The 2012 Olympics marks the third time London has hosted the games. In 1908, the event was scheduled to take place in Rome, but Mount Vesuvius erupted in 1906 and London was chosen to host instead. London was selected again for the 1944 Olympics, but they were postponed until 1948 due to World War II. This will be the first time London has ever hosted Olympic volleyball, and we’re thrilled to watch Team USA and the rest of the world’s best volleyball players duke it out for gold, both indoors at Earls Court and on the “beach” at Horse Guards Parade.
With upwards of 800,000 people milling about the Olympic venues (not to mention all the native Londoners who still have to make their regular commutes), getting around London between July 27 and August 12 will be tricky to say the least. The Olympic website repeatedly emphasizes the need to leave early and allow extra time for delays, but the good news is there are quite a few options for getting to your favorite athletic event. However, driving a personal car is not one of them. Blue Badge parking spaces are available for visitors with disabilities but have to be ordered in advance and numbers are limited. For those staying in the city, public transportation is probably the best bet, including buses, the undeground “Tube,” and river transport via the Thames Clippers. If you’re staying outside the city, the Olympic committee has organized special offers on coaches and train rides from other parts of the U.K. to the venues. The final option is a park and ride service that will shuttle spectators in from Thurrock to the west or Herts County Showground to the north of the city.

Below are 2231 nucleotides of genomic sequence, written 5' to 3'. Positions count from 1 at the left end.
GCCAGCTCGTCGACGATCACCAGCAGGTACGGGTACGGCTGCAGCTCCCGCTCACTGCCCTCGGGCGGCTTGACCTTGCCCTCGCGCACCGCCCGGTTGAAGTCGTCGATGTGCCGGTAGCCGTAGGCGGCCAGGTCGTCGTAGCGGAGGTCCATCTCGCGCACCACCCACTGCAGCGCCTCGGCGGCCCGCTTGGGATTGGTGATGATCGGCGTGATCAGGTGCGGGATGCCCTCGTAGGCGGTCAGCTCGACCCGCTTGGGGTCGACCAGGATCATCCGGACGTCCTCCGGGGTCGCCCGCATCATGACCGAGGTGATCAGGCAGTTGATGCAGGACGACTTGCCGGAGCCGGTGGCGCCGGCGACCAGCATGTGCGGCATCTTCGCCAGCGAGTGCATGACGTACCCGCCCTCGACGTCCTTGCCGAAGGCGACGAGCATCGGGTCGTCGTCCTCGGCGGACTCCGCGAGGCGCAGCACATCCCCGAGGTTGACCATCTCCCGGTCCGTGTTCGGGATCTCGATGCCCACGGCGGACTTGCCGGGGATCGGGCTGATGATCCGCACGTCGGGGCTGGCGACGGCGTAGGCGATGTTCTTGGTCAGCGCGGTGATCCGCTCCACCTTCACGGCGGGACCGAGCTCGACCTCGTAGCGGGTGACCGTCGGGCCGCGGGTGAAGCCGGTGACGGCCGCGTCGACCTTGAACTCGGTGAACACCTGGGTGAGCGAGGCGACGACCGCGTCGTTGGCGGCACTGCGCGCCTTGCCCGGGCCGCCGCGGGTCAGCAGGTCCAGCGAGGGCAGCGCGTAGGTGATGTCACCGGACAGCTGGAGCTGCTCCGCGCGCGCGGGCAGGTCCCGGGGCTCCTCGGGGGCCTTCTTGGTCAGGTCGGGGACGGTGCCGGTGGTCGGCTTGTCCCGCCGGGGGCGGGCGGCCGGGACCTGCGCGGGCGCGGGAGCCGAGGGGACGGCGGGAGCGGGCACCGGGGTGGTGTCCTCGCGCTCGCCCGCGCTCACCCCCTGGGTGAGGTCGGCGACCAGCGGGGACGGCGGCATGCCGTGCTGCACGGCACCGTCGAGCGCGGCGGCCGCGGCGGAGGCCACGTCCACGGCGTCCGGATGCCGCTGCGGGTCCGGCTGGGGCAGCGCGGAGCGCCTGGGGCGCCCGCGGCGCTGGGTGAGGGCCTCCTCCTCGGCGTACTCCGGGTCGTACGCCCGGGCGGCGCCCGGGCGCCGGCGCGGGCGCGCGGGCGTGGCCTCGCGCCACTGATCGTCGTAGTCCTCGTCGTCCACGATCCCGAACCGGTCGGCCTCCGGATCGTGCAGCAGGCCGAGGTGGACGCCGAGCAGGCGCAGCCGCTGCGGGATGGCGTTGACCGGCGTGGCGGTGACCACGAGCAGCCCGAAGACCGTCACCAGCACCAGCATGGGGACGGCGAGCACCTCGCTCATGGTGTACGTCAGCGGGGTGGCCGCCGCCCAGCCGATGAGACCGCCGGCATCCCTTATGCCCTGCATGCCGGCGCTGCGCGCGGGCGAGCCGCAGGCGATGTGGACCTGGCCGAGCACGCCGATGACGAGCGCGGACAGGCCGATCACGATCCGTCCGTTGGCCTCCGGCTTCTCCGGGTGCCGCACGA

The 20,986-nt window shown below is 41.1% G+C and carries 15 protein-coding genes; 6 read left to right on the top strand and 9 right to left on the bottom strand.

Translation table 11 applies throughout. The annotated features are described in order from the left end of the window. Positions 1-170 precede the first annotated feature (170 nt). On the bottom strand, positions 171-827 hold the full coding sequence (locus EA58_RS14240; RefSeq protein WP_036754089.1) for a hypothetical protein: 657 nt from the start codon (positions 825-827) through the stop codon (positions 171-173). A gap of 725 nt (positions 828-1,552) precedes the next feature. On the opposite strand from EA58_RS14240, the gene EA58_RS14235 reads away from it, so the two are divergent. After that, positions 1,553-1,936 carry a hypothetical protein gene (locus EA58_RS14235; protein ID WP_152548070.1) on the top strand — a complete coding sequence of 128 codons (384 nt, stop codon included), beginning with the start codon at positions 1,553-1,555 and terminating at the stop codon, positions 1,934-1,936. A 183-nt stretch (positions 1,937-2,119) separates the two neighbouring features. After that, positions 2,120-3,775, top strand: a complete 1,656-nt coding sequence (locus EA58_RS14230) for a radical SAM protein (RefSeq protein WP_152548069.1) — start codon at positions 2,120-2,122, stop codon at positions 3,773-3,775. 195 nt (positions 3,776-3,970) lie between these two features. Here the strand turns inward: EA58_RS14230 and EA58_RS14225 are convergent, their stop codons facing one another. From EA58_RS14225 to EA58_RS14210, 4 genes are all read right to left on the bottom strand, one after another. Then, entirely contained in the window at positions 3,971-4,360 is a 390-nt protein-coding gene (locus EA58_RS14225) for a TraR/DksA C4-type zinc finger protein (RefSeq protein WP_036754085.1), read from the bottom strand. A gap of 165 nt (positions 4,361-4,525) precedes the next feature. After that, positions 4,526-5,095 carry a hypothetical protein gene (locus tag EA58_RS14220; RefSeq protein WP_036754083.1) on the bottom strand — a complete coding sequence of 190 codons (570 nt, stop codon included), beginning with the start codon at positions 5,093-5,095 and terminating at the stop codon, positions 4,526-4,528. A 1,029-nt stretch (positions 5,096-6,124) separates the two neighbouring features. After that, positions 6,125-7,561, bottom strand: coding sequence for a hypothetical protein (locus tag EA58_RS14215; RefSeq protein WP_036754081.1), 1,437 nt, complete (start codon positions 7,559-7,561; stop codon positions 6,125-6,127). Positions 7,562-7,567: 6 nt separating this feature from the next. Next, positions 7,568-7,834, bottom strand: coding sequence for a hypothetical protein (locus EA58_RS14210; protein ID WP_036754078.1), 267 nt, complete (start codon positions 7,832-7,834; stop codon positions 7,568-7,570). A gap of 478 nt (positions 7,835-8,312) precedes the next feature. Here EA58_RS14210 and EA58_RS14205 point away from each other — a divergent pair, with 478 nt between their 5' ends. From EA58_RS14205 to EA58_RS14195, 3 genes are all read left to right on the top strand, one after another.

Around the time of the Olympics, finding places to stay, especially affordable ones, is going to be a challenge. One option is to hole up in a hostel. The Youth Hostel Association has eight locations in London and others in the areas outside. Beds available during the Olympics are limited and going fast, but what few are still available go for around $50 a night. Members of the YHA receive a discount as well. For slightly higher paying customers, there’s the Cherry Court Hotel. This little boutique hotel is hidden on a side street in Central London, only a five-minute walk from Victoria Station. The rooms are small, but generally affordable. Another mid-range option is the Her Majesty Hotel, a bed and breakfast situated in the Shepard’s Bush area in West London. This is a great location for the volleyball fan, as it is only a fifteen-minute walk from the Earls Court facility where the indoor competitions will be held. Finally, for Olympic spectators with the deepest pockets, there’s Hotel 41, a luxury destination located opposite Buckingham Palace. The all-inclusive package gets you a complimentary laptop, a personal butler, and all the champagne and canapés you can consume. There’s even a pet concierge so your furry loved ones don’t have to be excluded from the family vacation.